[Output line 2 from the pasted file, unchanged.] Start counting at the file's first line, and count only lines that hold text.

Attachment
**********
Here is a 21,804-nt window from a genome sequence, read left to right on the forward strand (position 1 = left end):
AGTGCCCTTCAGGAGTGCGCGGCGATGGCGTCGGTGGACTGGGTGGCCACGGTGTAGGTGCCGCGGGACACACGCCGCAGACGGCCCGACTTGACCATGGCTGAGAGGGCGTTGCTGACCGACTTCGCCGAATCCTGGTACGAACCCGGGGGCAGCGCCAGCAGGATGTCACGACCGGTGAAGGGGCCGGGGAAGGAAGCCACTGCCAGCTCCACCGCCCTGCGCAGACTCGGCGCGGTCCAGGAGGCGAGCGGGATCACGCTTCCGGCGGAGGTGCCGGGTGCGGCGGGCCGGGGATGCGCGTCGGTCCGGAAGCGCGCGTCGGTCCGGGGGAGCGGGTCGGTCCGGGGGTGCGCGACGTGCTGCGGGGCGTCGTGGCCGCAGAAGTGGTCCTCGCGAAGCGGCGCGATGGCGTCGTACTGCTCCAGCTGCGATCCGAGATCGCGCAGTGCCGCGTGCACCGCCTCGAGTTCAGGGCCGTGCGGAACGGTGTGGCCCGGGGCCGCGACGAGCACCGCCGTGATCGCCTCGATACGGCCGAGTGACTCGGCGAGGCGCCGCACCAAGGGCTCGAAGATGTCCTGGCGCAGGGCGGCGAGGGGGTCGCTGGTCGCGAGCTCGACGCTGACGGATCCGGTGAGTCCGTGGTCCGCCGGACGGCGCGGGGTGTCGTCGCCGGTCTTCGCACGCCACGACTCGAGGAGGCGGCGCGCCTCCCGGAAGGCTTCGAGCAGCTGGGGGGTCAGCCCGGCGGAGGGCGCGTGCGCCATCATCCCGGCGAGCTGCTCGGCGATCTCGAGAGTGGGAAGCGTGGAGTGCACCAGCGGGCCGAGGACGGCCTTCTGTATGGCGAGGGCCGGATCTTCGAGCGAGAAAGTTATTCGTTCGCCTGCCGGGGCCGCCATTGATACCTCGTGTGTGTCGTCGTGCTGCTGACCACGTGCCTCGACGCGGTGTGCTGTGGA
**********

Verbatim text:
AGTGCCCTTCAGGAGTGCGCGGCGATGGCGTCGGTGGACTGGGTGGCCACGGTGTAGGTGCCGCGGGACACACGCCGCAGACGGCCCGACTTGACCATGGCTGAGAGGGCGTTGCTGACCGACTTCGCCGAATCCTGGTACGAACCCGGGGGCAGCGCCAGCAGGATGTCACGACCGGTGAAGGGGCCGGGGAAGGAAGCCACTGCCAGCTCCACCGCCCTGCGCAGACTCGGCGCGGTCCAGGAGGCGAGCGGGATCACGCTTCCGGCGGAGGTGCCGGGTGCGGCGGGCCGGGGATGCGCGTCGGTCCGGAAGCGCGCGTCGGTCCGGGGGAGCGGGTCGGTCCGGGGGTGCGCGACGTGCTGCGGGGCGTCGTGGCCGCAGAAGTGGTCCTCGCGAAGCGGCGCGATGGCGTCGTACTGCTCCAGCTGCGATCCGAGATCGCGCAGTGCCGCGTGCACCGCCTCGAGTTCAGGGCCGTGCGGAACGGTGTGGCCCGGGGCCGCGACGAGCACCGCCGTGATCGCCTCGATACGGCCGAGTGACTCGGCGAGGCGCCGCACCAAGGGCTCGAAGATGTCCTGGCGCAGGGCGGCGAGGGGGTCGCTGGTCGCGAGCTCGACGCTGACGGATCCGGTGAGTCCGTGGTCCGCCGGACGGCGCGGGGTGTCGTCGCCGGTCTTCGCACGCCACGACTCGAGGAGGCGGCGCGCCTCCCGGAAGGCTTCGAGCAGCTGGGGGGTCAGCCCGGCGGAGGGCGCGTGCGCCATCATCCCGGCGAGCTGCTCGGCGATCTCGAGAGTGGGAAGCGTGGAGTGCACCAGCGGGCCGAGGACGGCCTTCTGTATGGCGAGGGCCGGATCTTCGAGCGAGAAAGTTATTCGTTCGCCTGCCGGGGCCGCCATTGATACCTCGTGTGTGTCGTCGTGCTGCTGACCACGTGCCTCGACGCGGTGTGCTGTGGA